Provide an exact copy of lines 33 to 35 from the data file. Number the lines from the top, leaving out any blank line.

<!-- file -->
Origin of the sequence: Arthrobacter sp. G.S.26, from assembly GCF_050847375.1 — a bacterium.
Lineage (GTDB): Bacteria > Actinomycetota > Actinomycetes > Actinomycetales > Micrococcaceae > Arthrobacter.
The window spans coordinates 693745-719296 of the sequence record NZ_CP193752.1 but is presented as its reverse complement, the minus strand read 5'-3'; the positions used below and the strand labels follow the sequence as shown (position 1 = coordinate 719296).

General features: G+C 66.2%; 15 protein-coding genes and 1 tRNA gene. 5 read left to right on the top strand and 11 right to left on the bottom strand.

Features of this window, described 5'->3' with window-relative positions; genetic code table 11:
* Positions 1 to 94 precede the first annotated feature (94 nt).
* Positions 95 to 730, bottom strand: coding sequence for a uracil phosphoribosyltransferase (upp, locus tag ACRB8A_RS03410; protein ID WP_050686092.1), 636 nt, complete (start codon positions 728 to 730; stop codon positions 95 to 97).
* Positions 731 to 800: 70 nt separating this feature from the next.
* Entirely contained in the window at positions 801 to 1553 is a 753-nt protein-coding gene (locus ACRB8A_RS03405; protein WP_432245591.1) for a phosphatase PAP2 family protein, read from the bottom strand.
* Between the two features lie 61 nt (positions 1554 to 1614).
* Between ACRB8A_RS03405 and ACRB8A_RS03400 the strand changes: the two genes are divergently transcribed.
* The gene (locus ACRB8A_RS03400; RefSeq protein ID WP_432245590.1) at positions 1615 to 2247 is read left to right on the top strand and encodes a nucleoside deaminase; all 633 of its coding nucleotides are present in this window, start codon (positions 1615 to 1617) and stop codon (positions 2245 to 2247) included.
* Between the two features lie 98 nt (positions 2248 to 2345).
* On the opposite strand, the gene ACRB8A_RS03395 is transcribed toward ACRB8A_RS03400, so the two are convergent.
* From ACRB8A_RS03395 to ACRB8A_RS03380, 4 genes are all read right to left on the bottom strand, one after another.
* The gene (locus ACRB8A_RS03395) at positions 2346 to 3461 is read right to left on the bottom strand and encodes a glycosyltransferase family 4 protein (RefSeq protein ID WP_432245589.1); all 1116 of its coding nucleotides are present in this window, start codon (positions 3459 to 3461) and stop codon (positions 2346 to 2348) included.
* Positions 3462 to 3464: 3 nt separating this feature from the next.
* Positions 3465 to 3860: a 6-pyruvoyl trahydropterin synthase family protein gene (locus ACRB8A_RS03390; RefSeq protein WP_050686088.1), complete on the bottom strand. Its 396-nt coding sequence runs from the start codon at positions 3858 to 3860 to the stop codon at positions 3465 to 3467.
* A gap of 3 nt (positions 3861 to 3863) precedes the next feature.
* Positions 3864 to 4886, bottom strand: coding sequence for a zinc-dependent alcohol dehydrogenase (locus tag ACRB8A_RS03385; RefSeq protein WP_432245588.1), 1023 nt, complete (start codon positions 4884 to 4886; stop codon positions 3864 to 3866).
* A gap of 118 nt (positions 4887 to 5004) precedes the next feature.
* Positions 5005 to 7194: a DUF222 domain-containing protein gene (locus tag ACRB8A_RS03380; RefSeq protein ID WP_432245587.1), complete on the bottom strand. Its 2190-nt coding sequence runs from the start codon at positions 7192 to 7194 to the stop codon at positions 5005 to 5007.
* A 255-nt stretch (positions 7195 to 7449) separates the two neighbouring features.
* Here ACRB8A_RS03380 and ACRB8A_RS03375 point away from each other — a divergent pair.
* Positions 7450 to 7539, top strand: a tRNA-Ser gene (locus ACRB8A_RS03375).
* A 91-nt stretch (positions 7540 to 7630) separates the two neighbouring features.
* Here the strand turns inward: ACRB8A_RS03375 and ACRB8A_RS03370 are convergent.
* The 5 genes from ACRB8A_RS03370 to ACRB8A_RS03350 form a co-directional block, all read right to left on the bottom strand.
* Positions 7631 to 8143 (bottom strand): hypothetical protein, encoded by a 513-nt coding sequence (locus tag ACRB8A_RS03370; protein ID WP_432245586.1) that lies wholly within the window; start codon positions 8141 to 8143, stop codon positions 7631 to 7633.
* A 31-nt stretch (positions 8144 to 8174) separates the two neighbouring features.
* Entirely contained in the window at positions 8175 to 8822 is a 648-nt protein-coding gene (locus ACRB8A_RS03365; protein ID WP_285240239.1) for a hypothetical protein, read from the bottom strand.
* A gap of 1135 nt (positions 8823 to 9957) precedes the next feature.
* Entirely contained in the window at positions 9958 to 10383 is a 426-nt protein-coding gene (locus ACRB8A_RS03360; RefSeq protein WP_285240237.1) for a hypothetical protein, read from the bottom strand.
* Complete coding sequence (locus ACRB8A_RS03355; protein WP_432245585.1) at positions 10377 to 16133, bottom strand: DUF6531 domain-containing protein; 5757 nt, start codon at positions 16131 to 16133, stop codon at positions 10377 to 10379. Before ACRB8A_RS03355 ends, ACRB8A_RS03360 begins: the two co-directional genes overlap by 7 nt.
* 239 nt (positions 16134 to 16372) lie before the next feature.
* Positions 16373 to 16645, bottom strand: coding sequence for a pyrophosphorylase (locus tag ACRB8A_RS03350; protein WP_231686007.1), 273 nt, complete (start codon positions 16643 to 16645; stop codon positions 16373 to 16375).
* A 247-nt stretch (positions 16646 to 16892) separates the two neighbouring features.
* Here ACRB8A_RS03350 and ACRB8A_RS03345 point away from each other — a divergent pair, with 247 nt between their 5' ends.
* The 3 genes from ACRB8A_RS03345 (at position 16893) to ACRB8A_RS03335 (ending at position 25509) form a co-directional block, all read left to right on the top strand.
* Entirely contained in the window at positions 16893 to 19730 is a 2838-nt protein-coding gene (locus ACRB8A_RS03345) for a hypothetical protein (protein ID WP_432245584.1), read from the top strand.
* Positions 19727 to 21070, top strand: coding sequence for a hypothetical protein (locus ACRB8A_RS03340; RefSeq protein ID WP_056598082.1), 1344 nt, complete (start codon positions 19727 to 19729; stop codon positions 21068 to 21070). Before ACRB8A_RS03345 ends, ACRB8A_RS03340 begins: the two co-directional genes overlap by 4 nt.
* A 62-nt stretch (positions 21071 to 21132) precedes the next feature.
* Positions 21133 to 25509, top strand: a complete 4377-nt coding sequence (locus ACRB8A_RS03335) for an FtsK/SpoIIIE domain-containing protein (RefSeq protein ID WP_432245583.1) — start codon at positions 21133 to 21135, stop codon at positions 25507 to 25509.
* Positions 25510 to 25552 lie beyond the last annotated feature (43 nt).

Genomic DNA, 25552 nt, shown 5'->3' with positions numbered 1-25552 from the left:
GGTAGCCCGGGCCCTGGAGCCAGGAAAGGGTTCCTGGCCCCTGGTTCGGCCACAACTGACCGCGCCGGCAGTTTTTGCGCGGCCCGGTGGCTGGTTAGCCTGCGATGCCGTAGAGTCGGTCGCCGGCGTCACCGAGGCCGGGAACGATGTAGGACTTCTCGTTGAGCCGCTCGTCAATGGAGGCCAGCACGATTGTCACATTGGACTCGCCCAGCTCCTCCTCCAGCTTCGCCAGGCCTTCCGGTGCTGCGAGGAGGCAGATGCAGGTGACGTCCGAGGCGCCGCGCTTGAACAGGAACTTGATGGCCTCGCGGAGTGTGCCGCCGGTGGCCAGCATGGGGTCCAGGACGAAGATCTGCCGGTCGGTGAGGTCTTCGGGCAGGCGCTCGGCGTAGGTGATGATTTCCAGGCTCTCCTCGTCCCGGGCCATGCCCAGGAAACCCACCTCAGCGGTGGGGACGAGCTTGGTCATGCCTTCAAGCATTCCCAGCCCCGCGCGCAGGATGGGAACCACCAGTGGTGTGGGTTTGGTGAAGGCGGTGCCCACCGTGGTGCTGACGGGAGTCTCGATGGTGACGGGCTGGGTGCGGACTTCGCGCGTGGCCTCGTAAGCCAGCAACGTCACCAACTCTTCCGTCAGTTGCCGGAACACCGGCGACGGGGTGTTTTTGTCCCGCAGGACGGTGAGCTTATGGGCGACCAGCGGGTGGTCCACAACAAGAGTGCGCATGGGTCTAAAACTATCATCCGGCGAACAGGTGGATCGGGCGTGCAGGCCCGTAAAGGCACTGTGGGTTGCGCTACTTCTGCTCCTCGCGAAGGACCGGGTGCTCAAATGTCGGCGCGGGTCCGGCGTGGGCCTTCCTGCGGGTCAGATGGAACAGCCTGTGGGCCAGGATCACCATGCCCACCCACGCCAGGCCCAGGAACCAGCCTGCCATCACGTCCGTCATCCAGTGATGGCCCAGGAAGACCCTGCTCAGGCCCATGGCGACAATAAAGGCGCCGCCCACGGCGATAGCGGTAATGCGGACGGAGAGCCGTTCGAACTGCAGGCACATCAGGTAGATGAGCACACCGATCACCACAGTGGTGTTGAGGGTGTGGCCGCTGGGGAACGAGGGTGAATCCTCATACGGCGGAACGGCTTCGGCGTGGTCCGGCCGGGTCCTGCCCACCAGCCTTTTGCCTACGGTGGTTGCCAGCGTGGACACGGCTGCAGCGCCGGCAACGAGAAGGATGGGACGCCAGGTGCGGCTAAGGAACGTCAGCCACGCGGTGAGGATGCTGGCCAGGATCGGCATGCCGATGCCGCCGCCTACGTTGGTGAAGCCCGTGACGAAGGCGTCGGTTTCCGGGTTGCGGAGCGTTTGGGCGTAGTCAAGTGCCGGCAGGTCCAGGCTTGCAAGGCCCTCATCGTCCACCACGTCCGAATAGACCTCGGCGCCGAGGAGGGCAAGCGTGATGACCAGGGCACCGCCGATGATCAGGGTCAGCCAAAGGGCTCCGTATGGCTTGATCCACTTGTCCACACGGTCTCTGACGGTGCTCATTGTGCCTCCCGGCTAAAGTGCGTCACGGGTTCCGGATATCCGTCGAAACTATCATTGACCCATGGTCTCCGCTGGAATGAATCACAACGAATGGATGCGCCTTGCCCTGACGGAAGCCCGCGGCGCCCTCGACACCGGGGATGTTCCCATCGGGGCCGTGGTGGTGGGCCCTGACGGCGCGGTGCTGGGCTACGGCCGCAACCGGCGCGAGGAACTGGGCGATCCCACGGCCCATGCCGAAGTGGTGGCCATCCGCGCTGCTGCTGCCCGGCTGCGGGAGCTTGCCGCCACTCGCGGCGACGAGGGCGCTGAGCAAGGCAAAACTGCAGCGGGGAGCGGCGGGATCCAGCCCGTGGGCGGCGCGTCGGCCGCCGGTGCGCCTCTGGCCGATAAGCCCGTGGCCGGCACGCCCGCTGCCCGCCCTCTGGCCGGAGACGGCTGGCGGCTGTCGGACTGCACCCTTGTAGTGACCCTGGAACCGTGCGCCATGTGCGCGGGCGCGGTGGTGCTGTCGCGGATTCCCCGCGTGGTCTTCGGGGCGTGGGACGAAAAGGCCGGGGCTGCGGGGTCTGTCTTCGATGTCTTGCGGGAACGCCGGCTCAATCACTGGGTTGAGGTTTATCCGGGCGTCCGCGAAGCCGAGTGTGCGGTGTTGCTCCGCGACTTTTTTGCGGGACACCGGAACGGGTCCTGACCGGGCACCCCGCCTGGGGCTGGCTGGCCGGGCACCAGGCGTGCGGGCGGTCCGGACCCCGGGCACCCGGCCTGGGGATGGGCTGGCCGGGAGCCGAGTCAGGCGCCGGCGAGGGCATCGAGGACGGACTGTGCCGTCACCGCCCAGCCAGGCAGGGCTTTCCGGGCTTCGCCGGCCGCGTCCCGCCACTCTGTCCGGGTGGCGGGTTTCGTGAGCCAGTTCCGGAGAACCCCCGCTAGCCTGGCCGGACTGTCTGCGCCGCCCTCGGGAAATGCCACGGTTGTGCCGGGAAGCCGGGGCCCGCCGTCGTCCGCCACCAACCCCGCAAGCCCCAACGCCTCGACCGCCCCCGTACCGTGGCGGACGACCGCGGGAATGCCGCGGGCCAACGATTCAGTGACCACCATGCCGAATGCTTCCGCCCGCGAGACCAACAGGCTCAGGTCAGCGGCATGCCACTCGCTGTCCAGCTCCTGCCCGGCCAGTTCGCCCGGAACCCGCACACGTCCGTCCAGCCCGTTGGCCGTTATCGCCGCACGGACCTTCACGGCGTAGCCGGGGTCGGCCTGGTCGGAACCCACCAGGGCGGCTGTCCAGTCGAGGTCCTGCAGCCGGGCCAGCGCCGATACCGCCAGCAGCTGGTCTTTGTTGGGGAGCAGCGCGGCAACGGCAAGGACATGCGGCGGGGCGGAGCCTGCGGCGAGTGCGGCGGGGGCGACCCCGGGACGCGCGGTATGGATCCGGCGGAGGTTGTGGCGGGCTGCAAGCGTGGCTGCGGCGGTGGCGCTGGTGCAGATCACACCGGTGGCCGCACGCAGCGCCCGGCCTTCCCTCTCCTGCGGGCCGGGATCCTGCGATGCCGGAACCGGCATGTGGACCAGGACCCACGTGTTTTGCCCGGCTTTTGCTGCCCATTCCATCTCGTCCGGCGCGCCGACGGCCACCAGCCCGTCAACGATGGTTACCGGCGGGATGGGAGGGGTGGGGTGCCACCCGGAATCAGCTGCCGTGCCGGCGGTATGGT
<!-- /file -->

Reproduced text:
* Entirely contained in the window at positions 9958 to 10383 is a 426-nt protein-coding gene (locus ACRB8A_RS03360; RefSeq protein WP_285240237.1) for a hypothetical protein, read from the bottom strand.
* Complete coding sequence (locus ACRB8A_RS03355; protein WP_432245585.1) at positions 10377 to 16133, bottom strand: DUF6531 domain-containing protein; 5757 nt, start codon at positions 16131 to 16133, stop codon at positions 10377 to 10379. Before ACRB8A_RS03355 ends, ACRB8A_RS03360 begins: the two co-directional genes overlap by 7 nt.
* 239 nt (positions 16134 to 16372) lie before the next feature.